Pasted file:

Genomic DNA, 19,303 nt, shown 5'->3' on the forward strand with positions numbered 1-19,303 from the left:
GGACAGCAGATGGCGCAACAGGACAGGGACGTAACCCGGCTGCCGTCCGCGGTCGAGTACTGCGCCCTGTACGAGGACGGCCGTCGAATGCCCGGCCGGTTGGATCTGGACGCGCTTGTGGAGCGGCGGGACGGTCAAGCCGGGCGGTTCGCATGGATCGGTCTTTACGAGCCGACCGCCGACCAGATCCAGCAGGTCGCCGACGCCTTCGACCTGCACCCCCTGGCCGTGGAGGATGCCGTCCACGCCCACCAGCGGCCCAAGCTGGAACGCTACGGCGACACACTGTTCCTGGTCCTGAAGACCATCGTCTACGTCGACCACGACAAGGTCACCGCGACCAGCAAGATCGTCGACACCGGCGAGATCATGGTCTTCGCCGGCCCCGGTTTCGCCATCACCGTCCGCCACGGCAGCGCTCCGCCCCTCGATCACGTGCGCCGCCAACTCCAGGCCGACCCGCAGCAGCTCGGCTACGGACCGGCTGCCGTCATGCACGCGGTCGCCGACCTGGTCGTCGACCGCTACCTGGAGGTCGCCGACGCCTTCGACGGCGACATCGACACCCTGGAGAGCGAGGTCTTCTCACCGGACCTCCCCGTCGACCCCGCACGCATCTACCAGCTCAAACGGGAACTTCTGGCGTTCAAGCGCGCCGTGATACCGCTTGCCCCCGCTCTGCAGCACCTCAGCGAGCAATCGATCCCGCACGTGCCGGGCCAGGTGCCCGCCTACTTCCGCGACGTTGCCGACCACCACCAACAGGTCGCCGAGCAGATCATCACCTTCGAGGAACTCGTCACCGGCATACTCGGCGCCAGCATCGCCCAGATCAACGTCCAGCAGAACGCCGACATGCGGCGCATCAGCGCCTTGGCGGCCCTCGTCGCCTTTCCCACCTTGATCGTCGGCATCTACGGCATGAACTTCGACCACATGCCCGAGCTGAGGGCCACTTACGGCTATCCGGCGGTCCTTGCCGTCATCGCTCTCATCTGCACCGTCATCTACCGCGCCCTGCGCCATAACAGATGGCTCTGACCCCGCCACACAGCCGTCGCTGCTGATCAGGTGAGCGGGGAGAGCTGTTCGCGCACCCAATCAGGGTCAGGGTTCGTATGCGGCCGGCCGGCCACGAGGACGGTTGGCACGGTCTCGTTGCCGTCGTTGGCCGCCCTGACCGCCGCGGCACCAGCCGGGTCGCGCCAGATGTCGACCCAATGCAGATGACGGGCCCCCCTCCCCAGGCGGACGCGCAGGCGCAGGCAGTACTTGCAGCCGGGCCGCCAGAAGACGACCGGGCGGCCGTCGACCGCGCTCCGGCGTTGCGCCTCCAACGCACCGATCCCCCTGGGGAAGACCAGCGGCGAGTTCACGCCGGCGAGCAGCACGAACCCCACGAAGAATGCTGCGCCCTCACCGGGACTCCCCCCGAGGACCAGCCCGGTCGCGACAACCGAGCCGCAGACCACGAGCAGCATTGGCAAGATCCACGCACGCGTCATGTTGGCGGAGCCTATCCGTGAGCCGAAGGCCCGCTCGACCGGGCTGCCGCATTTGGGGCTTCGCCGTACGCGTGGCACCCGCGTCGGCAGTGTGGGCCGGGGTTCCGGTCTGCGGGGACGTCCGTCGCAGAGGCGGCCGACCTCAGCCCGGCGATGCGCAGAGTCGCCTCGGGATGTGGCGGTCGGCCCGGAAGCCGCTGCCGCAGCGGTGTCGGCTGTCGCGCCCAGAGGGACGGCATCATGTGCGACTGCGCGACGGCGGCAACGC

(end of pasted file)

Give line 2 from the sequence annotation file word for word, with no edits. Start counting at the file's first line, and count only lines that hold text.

GGACAGCAGATGGCGCAACAGGACAGGGACGTAACCCGGCTGCCGTCCGCGGTCGAGTACTGCGCCCTGTACGAGGACGGCCGTCGAATGCCCGGCCGGTTGGATCTGGACGCGCTTGTGGAGCGGCGGGACGGTCAAGCCGGGCGGTTCGCATGGATCGGTCTTTACGAGCCGACCGCCGACCAGATCCAGCAGGTCGCCGACGCCTTCGACCTGCACCCCCTGGCCGTGGAGGATGCCGTCCACGCCCACCAGCGGCCCAAGCTGGAACGCTACGGCGACACACTGTTCCTGGTCCTGAAGACCATCGTCTACGTCGACCACGACAAGGTCACCGCGACCAGCAAGATCGTCGACACCGGCGAGATCATGGTCTTCGCCGGCCCCGGTTTCGCCATCACCGTCCGCCACGGCAGCGCTCCGCCCCTCGATCACGTGCGCCGCCAACTCCAGGCCGACCCGCAGCAGCTCGGCTACGGACCGGCTGCCGTCATGCACGCGGTCGCCGACCTGGTCGTCGACCGCTACCTGGAGGTCGCCGACGCCTTCGACGGCGACATCGACACCCTGGAGAGCGAGGTCTTCTCACCGGACCTCCCCGTCGACCCCGCACGCATCTACCAGCTCAAACGGGAACTTCTGGCGTTCAAGCGCGCCGTGATACCGCTTGCCCCCGCTCTGCAGCACCTCAGCGAGCAATCGATCCCGCACGTGCCGGGCCAGGTGCCCGCCTACTTCCGCGACGTTGCCGACCACCACCAACAGGTCGCCGAGCAGATCATCACCTTCGAGGAACTCGTCACCGGCATACTCGGCGCCAGCATCGCCCAGATCAACGTCCAGCAGAACGCCGACATGCGGCGCATCAGCGCCTTGGCGGCCCTCGTCGCCTTTCCCACCTTGATCGTCGGCATCTACGGCATGAACTTCGACCACATGCCCGAGCTGAGGGCCACTTACGGCTATCCGGCGGTCCTTGCCGTCATCGCTCTCATCTGCACCGTCATCTACCGCGCCCTGCGCCATAACAGATGGCTCTGACCCCGCCACACAGCCGTCGCTGCTGATCAGGTGAGCGGGGAGAGCTGTTCGCGCACCCAATCAGGGTCAGGGTTCGTATGCGGCCGGCCGGCCACGAGGACGGTTGGCACGGTCTCGTTGCCGTCGTTGGCCGCCCTGACCGCCGCGGCACCAGCCGGGTCGCGCCAGATGTCGACCCAATGCAGATGACGGGCCCCCCTCCCCAGGCGGACGCGCAGGCGCAGGCAGTACTTGCAGCCGGGCCGCCAGAAGACGACCGGGCGGCCGTCGACCGCGCTCCGGCGTTGCGCCTCCAACGCACCGATCCCCCTGGGGAAGACCAGCGGCGAGTTCACGCCGGCGAGCAGCACGAACCCCACGAAGAATGCTGCGCCCTCACCGGGACTCCCCCCGAGGACCAGCCCGGTCGCGACAACCGAGCCGCAGACCACGAGCAGCATTGGCAAGATCCACGCACGCGTCATGTTGGCGGAGCCTATCCGTGAGCCGAAGGCCCGCTCGACCGGGCTGCCGCATTTGGGGCTTCGCCGTACGCGTGGCACCCGCGTCGGCAGTGTGGGCCGGGGTTCCGGTCTGCGGGGACGTCCGTCGCAGAGGCGGCCGACCTCAGCCCGGCGATGCGCAGAGTCGCCTCGGGATGTGGCGGTCGGCCCGGAAGCCGCTGCCGCAGCGGTGTCGGCTGTCGCGCCCAGAGGGACGGCATCATGTGCGACTGCGCGACGGCGGCAACGC